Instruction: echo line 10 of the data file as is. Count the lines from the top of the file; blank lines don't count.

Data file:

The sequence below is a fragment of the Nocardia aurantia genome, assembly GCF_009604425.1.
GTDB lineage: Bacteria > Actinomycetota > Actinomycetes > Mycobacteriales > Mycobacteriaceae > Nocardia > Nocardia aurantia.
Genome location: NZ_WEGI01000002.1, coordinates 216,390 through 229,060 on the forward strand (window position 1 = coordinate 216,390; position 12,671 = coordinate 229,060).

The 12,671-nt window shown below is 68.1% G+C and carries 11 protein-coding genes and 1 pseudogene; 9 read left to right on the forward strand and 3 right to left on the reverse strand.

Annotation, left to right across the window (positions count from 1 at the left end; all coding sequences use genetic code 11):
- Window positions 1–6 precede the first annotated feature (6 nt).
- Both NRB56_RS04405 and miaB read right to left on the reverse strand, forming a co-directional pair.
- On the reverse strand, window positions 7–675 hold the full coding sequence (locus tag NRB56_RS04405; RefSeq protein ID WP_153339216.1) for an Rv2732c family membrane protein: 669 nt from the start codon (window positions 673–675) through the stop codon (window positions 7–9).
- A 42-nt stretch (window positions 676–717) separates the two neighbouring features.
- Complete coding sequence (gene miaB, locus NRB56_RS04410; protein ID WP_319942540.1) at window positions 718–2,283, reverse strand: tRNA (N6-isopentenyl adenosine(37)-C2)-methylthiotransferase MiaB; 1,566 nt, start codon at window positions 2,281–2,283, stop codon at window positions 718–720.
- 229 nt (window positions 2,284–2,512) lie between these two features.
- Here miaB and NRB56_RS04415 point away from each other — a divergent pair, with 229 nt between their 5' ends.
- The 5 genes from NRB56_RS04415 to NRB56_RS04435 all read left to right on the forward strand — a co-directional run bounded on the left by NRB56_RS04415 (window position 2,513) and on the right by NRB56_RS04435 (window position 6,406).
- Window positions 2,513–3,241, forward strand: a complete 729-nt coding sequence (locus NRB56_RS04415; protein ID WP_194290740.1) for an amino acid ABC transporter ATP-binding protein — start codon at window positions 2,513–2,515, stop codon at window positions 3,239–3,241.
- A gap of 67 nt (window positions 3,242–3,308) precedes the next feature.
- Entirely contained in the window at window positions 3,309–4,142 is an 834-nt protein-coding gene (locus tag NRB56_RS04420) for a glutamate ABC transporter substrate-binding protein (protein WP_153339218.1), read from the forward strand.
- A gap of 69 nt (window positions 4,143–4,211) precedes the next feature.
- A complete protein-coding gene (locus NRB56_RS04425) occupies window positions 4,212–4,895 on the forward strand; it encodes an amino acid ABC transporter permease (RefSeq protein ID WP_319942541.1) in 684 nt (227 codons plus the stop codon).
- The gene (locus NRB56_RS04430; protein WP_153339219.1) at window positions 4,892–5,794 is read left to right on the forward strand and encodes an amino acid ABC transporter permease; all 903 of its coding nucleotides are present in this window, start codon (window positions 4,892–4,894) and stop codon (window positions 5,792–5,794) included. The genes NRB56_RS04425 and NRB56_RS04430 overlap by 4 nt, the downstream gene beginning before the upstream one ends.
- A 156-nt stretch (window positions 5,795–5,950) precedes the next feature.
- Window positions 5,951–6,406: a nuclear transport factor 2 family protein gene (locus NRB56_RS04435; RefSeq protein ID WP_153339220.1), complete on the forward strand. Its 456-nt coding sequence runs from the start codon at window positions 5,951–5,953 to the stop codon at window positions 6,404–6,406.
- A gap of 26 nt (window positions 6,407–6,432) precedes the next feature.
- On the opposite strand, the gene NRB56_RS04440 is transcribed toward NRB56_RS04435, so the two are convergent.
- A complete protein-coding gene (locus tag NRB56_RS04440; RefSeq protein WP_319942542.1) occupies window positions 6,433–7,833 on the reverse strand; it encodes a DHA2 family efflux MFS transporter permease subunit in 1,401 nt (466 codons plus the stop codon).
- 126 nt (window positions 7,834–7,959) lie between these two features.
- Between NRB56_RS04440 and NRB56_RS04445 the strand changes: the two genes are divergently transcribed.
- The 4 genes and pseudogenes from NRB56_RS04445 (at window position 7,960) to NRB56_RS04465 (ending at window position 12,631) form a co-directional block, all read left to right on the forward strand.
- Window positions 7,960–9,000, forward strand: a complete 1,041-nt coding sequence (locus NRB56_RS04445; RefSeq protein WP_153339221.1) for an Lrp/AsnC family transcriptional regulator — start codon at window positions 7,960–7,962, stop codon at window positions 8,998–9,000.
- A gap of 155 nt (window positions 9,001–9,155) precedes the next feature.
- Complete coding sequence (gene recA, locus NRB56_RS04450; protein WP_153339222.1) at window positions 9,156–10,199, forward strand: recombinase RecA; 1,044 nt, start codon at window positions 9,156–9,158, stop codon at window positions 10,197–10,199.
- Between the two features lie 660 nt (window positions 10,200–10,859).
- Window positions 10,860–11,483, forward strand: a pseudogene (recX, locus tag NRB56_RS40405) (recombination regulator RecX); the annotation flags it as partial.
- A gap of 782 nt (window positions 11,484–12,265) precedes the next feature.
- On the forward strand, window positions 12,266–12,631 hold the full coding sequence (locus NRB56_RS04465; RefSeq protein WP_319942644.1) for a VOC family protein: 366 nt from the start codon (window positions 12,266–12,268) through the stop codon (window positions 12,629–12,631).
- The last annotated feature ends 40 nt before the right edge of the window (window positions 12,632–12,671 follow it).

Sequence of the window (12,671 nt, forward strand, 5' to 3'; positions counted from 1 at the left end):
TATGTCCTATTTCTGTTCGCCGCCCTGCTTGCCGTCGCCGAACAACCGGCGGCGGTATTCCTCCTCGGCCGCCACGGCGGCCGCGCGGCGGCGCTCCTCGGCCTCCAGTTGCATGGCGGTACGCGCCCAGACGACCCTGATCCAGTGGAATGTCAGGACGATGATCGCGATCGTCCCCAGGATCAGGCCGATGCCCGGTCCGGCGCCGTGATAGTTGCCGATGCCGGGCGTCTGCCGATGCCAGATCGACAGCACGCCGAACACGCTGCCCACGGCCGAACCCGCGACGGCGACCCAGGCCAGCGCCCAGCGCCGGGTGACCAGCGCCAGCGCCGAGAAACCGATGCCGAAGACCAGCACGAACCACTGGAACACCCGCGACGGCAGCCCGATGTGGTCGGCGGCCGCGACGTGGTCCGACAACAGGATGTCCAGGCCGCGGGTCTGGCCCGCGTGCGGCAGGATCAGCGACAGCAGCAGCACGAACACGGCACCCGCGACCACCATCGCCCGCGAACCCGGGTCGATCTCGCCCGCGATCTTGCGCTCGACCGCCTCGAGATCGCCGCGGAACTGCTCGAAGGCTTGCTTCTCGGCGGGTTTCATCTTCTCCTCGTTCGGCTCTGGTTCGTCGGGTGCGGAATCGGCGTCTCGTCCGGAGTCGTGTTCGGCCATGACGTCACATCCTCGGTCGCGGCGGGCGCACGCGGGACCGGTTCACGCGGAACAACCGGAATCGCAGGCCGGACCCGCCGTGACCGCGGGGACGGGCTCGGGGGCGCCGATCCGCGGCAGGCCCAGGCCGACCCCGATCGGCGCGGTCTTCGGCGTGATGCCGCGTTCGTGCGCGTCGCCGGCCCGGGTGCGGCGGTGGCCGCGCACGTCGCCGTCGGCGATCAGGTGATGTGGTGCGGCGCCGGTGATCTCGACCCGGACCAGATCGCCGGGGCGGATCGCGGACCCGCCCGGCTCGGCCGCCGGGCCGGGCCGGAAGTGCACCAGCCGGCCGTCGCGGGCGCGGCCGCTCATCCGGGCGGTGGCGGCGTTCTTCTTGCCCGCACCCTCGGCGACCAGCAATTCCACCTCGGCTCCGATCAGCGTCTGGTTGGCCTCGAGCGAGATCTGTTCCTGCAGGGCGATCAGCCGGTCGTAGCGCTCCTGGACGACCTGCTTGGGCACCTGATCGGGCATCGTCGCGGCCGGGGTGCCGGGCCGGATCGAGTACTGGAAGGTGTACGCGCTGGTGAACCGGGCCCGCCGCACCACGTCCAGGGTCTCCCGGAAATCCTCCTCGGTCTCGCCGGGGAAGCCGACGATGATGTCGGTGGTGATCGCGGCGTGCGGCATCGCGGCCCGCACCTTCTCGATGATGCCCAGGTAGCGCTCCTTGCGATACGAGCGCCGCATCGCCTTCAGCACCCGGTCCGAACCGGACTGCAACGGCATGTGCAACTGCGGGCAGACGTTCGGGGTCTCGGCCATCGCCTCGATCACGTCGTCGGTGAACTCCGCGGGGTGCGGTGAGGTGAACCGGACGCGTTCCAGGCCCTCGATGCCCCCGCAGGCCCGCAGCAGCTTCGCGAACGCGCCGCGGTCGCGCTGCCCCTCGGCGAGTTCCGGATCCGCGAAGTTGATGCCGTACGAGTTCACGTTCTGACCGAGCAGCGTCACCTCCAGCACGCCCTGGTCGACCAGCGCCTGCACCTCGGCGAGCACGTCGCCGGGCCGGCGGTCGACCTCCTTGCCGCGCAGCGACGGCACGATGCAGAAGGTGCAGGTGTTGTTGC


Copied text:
- Complete coding sequence (gene miaB, locus NRB56_RS04410; protein ID WP_319942540.1) at window positions 718–2,283, reverse strand: tRNA (N6-isopentenyl adenosine(37)-C2)-methylthiotransferase MiaB; 1,566 nt, start codon at window positions 2,281–2,283, stop codon at window positions 718–720.